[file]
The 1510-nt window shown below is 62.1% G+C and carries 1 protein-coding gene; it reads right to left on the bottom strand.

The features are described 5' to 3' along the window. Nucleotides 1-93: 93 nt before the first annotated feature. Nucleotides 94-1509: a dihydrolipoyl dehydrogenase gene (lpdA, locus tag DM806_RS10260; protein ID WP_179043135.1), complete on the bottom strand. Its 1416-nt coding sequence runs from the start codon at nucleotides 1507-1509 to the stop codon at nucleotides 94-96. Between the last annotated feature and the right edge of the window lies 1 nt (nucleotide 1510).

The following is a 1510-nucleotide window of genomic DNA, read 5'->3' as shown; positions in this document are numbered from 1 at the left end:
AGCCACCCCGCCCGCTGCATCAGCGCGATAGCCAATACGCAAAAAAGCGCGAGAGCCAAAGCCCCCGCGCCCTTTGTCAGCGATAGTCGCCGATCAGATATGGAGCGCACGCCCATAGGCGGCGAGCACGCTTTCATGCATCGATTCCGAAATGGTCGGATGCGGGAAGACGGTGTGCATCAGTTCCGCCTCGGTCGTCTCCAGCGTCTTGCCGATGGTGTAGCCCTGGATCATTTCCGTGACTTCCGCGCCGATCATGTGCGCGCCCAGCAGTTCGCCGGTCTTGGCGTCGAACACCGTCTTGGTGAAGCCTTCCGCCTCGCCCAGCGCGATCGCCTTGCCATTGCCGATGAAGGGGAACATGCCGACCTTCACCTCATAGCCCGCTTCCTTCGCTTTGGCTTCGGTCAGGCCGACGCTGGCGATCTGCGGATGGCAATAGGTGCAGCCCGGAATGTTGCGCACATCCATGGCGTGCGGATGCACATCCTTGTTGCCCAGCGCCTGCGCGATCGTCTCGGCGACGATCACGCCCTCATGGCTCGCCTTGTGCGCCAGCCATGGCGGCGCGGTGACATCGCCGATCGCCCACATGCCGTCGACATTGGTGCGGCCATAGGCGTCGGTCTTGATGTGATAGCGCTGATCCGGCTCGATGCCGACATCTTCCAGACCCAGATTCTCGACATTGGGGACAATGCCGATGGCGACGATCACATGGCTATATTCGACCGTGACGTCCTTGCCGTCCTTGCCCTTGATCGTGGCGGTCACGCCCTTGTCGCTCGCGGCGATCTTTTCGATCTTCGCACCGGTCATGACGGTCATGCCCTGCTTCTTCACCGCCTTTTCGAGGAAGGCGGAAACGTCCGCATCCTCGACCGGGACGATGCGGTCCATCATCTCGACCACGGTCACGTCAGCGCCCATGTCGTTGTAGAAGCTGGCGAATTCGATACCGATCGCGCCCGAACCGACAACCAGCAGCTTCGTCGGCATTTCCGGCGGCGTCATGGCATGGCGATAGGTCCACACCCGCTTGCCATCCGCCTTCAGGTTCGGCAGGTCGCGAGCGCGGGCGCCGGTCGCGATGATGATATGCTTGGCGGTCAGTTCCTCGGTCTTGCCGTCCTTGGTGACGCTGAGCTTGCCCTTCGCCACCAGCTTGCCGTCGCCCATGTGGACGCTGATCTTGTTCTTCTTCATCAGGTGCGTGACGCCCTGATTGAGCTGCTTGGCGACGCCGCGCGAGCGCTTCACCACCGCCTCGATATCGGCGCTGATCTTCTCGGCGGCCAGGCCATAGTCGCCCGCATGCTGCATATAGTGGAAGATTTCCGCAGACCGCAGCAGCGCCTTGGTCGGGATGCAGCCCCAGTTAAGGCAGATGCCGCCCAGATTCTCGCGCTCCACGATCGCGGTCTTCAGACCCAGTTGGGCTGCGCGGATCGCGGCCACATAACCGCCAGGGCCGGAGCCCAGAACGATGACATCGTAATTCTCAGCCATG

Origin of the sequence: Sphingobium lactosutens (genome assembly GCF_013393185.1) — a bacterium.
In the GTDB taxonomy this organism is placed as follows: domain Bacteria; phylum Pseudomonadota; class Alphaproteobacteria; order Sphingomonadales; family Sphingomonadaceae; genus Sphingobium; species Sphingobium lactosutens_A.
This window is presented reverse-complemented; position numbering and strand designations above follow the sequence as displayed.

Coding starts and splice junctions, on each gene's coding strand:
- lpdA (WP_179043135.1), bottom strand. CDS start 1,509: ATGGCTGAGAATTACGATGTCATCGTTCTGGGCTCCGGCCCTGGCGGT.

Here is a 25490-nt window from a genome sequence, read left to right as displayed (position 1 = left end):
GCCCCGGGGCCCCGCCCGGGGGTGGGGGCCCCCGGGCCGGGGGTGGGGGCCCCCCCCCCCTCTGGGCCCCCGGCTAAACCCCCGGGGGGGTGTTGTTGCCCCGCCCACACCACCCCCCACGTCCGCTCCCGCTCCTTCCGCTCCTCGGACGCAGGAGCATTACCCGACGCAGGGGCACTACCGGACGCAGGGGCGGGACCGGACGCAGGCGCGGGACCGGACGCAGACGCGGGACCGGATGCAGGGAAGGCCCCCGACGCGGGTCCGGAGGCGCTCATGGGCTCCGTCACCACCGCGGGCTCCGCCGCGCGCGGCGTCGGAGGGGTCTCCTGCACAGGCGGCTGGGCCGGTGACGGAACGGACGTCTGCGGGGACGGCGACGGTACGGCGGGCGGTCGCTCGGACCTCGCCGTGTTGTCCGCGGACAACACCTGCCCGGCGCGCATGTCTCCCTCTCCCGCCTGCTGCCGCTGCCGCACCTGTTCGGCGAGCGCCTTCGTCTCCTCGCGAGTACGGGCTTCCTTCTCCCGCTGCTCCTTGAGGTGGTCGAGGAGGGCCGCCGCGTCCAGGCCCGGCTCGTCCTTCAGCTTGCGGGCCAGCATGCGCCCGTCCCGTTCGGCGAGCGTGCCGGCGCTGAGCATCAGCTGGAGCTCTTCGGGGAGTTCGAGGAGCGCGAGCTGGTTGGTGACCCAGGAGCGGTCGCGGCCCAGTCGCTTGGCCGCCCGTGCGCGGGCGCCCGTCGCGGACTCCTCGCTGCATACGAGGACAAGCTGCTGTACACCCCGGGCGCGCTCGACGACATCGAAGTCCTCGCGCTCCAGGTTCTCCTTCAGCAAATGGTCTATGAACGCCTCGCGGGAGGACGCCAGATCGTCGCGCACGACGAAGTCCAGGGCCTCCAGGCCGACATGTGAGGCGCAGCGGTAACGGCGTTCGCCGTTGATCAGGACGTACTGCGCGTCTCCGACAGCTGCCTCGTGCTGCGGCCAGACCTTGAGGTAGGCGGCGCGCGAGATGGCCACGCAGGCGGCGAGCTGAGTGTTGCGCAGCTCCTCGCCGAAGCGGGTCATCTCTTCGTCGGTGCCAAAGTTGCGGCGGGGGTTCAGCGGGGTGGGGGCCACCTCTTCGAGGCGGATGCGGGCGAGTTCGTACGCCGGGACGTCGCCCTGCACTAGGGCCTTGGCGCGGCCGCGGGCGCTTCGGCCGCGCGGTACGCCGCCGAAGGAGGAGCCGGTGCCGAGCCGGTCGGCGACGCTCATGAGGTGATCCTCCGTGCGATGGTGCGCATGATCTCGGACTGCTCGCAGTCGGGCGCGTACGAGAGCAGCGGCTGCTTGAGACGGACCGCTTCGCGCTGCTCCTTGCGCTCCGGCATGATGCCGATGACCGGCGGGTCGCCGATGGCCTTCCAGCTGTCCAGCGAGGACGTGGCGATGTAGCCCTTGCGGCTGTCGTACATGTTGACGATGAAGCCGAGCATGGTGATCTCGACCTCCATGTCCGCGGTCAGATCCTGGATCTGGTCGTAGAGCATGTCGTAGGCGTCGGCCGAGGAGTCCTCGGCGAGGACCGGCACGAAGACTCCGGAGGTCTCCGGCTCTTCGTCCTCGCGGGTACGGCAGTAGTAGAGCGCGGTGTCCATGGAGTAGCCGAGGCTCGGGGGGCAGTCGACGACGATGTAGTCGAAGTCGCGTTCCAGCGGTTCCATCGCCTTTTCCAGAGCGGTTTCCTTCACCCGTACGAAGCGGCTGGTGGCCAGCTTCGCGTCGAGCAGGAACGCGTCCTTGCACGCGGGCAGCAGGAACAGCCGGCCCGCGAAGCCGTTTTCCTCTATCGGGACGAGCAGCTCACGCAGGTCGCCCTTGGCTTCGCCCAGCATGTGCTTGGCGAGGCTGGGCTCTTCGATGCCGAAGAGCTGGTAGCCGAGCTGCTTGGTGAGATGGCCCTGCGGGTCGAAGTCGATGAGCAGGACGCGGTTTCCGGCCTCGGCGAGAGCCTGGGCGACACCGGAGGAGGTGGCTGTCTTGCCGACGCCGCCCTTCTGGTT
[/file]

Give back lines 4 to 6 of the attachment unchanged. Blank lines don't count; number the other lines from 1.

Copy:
AGCCACCCCGCCCGCTGCATCAGCGCGATAGCCAATACGCAAAAAAGCGCGAGAGCCAAAGCCCCCGCGCCCTTTGTCAGCGATAGTCGCCGATCAGATATGGAGCGCACGCCCATAGGCGGCGAGCACGCTTTCATGCATCGATTCCGAAATGGTCGGATGCGGGAAGACGGTGTGCATCAGTTCCGCCTCGGTCGTCTCCAGCGTCTTGCCGATGGTGTAGCCCTGGATCATTTCCGTGACTTCCGCGCCGATCATGTGCGCGCCCAGCAGTTCGCCGGTCTTGGCGTCGAACACCGTCTTGGTGAAGCCTTCCGCCTCGCCCAGCGCGATCGCCTTGCCATTGCCGATGAAGGGGAACATGCCGACCTTCACCTCATAGCCCGCTTCCTTCGCTTTGGCTTCGGTCAGGCCGACGCTGGCGATCTGCGGATGGCAATAGGTGCAGCCCGGAATGTTGCGCACATCCATGGCGTGCGGATGCACATCCTTGTTGCCCAGCGCCTGCGCGATCGTCTCGGCGACGATCACGCCCTCATGGCTCGCCTTGTGCGCCAGCCATGGCGGCGCGGTGACATCGCCGATCGCCCACATGCCGTCGACATTGGTGCGGCCATAGGCGTCGGTCTTGATGTGATAGCGCTGATCCGGCTCGATGCCGACATCTTCCAGACCCAGATTCTCGACATTGGGGACAATGCCGATGGCGACGATCACATGGCTATATTCGACCGTGACGTCCTTGCCGTCCTTGCCCTTGATCGTGGCGGTCACGCCCTTGTCGCTCGCGGCGATCTTTTCGATCTTCGCACCGGTCATGACGGTCATGCCCTGCTTCTTCACCGCCTTTTCGAGGAAGGCGGAAACGTCCGCATCCTCGACCGGGACGATGCGGTCCATCATCTCGACCACGGTCACGTCAGCGCCCATGTCGTTGTAGAAGCTGGCGAATTCGATACCGATCGCGCCCGAACCGACAACCAGCAGCTTCGTCGGCATTTCCGGCGGCGTCATGGCATGGCGATAGGTCCACACCCGCTTGCCATCCGCCTTCAGGTTCGGCAGGTCGCGAGCGCGGGCGCCGGTCGCGATGATGATATGCTTGGCGGTCAGTTCCTCGGTCTTGCCGTCCTTGGTGACGCTGAGCTTGCCCTTCGCCACCAGCTTGCCGTCGCCCATGTGGACGCTGATCTTGTTCTTCTTCATCAGGTGCGTGACGCCCTGATTGAGCTGCTTGGCGACGCCGCGCGAGCGCTTCACCACCGCCTCGATATCGGCGCTGATCTTCTCGGCGGCCAGGCCATAGTCGCCCGCATGCTGCATATAGTGGAAGATTTCCGCAGACCGCAGCAGCGCCTTGGTCGGGATGCAGCCCCAGTTAAGGCAGATGCCGCCCAGATTCTCGCGCTCCACGATCGCGGTCTTCAGACCCAGTTGGGCTGCGCGGATCGCGGCCACATAACCGCCAGGGCCGGAGCCCAGAACGATGACATCGTAATTCTCAGCCATG

Origin of the sequence: Sphingobium lactosutens (genome assembly GCF_013393185.1) — a bacterium.
In the GTDB taxonomy this organism is placed as follows: domain Bacteria; phylum Pseudomonadota; class Alphaproteobacteria; order Sphingomonadales; family Sphingomonadaceae; genus Sphingobium; species Sphingobium lactosutens_A.